Runels is very serious about protecting the vampire name, emphasizing that he defined and named the procedure and does not want people being confused. He goes to great lengths to prevent "Vampire Facelift" from become a generic term for any procedure that uses PRP and makes it clear the procedure is not for everyone, including patients on blood thinners.
When you hear the name vampire facelift, it can make you think of a lot of different things. Pale skin, long fangs, Brad Pitt… However, it’s a great alternative to an actual, surgical facelift. What makes the vampire facelift even more enticing, is that this kind of facelift doesn’t use any artificial products, thus making it a much safer choice. That’s reassuring to hear since it’s going into your own body. There’s nothing wrong with wanting to brighten up your face a little bit, and with a vampire facelift, you can do this pretty quickly, with few side effects and a short recovery time.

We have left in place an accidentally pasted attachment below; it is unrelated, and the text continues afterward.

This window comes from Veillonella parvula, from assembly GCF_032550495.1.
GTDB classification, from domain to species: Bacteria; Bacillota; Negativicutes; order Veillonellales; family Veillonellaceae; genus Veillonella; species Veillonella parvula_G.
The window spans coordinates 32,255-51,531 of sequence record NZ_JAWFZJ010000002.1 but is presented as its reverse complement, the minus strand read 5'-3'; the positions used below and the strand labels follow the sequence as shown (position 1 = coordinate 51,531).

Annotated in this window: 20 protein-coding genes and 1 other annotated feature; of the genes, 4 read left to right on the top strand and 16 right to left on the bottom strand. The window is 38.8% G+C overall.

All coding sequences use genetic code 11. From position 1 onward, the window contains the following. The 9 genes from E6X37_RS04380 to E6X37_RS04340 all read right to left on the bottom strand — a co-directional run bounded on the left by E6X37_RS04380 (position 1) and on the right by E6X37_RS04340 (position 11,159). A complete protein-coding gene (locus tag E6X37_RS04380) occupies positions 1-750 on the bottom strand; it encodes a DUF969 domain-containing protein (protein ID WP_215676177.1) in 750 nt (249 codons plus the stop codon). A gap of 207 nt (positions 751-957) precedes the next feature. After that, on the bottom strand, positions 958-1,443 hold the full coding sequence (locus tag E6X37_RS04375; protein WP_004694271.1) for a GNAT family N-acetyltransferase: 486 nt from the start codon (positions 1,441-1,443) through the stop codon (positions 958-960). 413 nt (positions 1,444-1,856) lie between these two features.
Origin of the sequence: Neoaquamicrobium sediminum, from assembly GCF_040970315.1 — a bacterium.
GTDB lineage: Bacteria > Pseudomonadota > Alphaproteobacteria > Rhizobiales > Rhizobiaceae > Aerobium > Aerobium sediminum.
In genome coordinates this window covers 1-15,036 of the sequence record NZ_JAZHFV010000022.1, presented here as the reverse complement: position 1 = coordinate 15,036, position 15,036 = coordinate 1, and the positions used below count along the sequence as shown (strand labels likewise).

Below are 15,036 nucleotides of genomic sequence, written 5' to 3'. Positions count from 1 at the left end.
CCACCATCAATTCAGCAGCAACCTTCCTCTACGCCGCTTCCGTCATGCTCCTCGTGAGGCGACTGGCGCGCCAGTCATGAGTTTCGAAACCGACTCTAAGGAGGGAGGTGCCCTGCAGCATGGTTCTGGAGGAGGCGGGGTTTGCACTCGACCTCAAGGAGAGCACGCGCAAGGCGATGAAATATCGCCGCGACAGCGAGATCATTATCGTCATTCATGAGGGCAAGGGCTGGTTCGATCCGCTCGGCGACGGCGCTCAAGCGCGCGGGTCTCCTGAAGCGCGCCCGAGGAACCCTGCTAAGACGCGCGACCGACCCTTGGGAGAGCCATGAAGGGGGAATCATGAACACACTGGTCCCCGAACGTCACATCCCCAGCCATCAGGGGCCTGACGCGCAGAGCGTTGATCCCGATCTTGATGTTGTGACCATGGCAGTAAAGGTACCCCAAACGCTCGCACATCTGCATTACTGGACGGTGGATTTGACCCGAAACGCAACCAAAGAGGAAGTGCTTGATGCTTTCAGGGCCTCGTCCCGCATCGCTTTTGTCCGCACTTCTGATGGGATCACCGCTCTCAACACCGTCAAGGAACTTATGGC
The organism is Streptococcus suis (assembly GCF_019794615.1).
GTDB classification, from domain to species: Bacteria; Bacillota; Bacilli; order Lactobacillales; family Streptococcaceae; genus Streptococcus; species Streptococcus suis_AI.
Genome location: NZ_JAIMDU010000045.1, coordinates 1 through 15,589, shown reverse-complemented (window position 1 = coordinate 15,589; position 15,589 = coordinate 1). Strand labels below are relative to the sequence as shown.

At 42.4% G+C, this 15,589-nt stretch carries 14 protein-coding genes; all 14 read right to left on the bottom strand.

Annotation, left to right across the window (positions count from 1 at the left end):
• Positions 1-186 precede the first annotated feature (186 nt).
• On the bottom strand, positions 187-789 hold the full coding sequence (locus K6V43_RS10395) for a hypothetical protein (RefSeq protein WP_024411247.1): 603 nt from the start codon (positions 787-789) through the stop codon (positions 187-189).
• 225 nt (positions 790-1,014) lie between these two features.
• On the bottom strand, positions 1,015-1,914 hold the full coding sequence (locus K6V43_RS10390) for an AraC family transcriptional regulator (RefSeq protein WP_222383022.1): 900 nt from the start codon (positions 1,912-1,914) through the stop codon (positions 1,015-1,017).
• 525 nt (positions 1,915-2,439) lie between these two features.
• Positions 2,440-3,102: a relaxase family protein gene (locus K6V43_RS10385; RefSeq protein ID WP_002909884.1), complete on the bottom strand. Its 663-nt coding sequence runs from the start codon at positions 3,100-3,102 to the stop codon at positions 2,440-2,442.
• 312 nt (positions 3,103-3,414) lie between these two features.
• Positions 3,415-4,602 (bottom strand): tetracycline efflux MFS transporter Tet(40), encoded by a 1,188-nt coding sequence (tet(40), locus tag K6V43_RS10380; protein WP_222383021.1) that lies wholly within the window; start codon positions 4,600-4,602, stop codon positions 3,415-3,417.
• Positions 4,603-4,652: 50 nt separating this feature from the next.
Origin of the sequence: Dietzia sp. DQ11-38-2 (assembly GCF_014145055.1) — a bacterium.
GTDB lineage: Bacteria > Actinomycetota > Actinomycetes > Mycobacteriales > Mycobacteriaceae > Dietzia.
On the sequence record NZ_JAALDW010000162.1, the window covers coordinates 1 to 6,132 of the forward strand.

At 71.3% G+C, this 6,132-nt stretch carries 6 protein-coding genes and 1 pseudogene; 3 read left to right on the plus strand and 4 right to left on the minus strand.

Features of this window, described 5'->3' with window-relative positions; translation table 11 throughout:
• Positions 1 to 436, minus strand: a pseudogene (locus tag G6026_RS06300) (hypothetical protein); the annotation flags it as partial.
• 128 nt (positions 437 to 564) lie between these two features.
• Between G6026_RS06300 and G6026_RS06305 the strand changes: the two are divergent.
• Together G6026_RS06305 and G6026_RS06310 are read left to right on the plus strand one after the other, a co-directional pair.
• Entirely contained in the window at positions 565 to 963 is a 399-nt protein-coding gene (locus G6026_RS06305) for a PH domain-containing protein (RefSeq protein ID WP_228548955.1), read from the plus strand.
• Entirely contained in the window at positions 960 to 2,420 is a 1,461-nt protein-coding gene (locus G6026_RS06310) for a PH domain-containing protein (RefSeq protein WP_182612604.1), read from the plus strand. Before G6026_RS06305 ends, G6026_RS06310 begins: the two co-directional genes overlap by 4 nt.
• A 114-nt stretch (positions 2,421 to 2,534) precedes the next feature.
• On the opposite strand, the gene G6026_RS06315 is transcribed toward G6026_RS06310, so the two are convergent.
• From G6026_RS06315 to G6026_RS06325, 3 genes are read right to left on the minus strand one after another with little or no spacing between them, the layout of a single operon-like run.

In laymen's terms: It's a facial that essentially uses, "your own blood to help promote the healthy activity of your skin cells," says Joshua Zeichner, the director of cosmetic and clinical research in dermatology at Mount Sinai Hospital in New York City. Our blood is comprised of red blood cells and serum, which contain our white blood cells and platelets.